The performance of plastics affects the effect of ultra […]
The performance of plastics affects the effect of ultrasonic welding. The ultrasonic welding properties of plastics depend on the plastics' ability to attenuate ultrasonic vibrations and the melting temperature as well as physical properties such as elastic modulus, impact resistance, friction coefficient and thermal conductivity. In general, the greater the hardness of a plastic product, the easier it is to weld. Plastics with high hardness tend to transmit ultrasonic energy, while soft plastics often attenuate energy before energy reaches the joint area. The hardness of plastic products will also vary with ambient temperature and humidity. Pigments, mold release agents, glass fillers and reinforcing fibers have a greater impact on it.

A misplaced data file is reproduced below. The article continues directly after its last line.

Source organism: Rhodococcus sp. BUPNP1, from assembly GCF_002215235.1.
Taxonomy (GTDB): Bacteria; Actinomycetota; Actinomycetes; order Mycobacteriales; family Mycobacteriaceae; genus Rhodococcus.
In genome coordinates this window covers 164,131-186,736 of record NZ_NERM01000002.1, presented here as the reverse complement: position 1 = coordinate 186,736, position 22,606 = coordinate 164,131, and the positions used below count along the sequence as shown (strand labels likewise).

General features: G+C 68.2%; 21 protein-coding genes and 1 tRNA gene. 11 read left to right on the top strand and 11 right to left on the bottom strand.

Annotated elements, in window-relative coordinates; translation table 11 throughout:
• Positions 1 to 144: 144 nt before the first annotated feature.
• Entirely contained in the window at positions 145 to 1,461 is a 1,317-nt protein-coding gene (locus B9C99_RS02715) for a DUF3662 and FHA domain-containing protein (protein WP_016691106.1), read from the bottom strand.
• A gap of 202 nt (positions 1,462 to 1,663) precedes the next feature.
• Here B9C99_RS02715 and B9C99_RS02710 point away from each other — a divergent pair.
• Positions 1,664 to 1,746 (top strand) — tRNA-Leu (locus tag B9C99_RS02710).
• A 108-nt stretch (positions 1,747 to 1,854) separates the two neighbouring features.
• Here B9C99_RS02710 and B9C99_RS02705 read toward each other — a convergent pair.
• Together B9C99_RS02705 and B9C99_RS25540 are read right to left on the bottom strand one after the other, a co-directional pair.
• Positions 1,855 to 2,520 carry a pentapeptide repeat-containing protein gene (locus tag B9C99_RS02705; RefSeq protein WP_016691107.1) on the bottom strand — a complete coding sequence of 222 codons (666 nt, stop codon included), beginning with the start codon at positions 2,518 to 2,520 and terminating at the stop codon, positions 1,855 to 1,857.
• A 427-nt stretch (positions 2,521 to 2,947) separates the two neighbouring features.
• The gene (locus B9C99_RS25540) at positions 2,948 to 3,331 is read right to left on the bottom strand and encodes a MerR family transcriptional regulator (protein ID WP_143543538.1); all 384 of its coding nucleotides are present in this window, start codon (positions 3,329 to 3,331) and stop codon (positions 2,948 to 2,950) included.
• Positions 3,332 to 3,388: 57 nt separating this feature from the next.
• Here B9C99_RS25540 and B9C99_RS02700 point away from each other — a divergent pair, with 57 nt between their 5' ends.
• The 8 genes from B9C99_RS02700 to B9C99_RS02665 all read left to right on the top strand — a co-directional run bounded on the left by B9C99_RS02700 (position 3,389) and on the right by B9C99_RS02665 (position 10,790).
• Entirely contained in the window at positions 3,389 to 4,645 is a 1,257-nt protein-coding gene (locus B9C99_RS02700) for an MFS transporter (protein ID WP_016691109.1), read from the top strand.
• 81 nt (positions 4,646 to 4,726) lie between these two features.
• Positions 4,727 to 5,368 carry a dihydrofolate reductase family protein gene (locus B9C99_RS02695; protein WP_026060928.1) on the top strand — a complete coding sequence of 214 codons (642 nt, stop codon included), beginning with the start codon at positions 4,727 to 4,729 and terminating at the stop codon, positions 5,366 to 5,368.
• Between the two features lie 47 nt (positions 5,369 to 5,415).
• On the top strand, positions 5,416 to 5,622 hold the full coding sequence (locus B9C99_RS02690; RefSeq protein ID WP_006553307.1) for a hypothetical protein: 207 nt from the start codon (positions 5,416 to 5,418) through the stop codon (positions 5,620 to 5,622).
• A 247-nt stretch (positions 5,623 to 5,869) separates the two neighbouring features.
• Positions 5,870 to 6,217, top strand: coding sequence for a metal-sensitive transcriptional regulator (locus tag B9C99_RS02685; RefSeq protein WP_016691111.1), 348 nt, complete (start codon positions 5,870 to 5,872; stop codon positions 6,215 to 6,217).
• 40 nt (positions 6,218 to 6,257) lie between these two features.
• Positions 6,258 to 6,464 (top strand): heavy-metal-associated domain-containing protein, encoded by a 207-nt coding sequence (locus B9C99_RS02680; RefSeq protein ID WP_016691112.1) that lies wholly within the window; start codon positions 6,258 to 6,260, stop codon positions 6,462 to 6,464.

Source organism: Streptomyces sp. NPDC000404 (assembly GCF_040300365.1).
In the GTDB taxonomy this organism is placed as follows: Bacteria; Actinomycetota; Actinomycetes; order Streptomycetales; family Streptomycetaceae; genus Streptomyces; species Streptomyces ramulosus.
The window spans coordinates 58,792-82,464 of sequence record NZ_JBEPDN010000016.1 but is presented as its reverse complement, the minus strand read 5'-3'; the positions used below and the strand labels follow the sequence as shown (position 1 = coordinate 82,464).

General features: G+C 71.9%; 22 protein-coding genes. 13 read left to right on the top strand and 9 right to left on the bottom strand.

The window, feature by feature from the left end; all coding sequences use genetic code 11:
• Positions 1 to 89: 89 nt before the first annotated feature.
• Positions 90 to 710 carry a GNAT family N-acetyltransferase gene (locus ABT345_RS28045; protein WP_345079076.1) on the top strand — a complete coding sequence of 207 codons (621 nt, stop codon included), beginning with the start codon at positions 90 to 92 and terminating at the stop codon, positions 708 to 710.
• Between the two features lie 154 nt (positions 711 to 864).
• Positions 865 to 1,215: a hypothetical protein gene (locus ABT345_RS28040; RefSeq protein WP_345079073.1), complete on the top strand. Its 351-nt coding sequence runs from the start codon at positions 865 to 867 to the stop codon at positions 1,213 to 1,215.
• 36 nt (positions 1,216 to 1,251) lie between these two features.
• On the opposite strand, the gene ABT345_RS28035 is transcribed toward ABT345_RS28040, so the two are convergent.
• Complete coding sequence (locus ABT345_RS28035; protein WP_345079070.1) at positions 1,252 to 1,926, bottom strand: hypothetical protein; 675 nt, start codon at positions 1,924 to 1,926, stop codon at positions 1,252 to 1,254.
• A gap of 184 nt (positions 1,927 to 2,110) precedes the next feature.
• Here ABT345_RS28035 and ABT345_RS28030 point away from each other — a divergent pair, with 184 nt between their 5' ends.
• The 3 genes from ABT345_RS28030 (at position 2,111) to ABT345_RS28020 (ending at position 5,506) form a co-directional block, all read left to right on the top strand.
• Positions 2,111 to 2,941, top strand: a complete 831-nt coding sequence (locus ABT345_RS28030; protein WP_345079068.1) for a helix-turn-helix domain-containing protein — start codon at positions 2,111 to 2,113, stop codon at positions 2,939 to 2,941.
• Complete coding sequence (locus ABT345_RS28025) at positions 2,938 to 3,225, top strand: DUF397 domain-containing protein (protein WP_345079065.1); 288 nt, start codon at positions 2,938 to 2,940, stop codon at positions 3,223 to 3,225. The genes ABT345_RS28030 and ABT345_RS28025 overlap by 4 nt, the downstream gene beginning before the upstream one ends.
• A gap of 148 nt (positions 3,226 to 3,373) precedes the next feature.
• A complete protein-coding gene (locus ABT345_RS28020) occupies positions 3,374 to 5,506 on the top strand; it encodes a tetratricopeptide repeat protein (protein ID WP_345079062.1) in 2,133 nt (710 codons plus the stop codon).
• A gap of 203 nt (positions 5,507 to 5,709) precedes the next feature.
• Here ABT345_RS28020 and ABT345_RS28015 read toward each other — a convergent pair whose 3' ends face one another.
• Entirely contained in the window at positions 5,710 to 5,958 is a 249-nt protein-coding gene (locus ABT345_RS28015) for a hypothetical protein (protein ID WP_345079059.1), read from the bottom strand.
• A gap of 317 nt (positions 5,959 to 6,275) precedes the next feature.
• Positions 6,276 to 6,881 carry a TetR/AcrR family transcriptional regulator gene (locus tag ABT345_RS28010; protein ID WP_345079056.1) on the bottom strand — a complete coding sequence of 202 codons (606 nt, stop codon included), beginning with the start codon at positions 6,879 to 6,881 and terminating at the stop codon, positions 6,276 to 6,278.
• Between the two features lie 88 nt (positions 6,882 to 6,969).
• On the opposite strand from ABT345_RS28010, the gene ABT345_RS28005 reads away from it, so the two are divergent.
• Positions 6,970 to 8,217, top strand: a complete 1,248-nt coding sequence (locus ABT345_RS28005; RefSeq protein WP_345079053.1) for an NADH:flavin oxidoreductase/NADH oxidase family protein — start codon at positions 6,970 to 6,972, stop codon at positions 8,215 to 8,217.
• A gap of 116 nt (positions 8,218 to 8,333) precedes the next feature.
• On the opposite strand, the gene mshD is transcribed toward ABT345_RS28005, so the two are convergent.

Effect of fillers and reinforcements on ultrasonic welding
Fillers (glass, talc, minerals) in thermoplastics can improve or inhibit ultrasonic welding. Materials such as calcium carbonate, kaolin, talc, aluminum hydroxide, organic fillers, silica, glass spheres (wollastonite) and mica can increase the rigidity of the resin and increase the overall material (especially semi-crystalline plastics) at up to 20%. ) ultrasonic energy transfer performance. At a level of up to 35%, there may be a shortage of thermoplastic resin at the joint where a reliable hermetic seal is required. When the filler reaches 40%, the fibers accumulate at the joint surface, and the thermoplastic material is insufficient to form a firm connection. Long fibers may accumulate during the molding process, causing the conductive ribs to contain a higher percentage of glass than the matrix material. This problem can be solved by using short fiber glass filler. Abrasive particles in many fillers cause weld head wear when the filler content exceeds 10%. It is recommended to use hardened steel or hard alloyed titanium welding heads. It may also be desirable to have a higher power ultrasonic device to generate sufficient heat at the joint.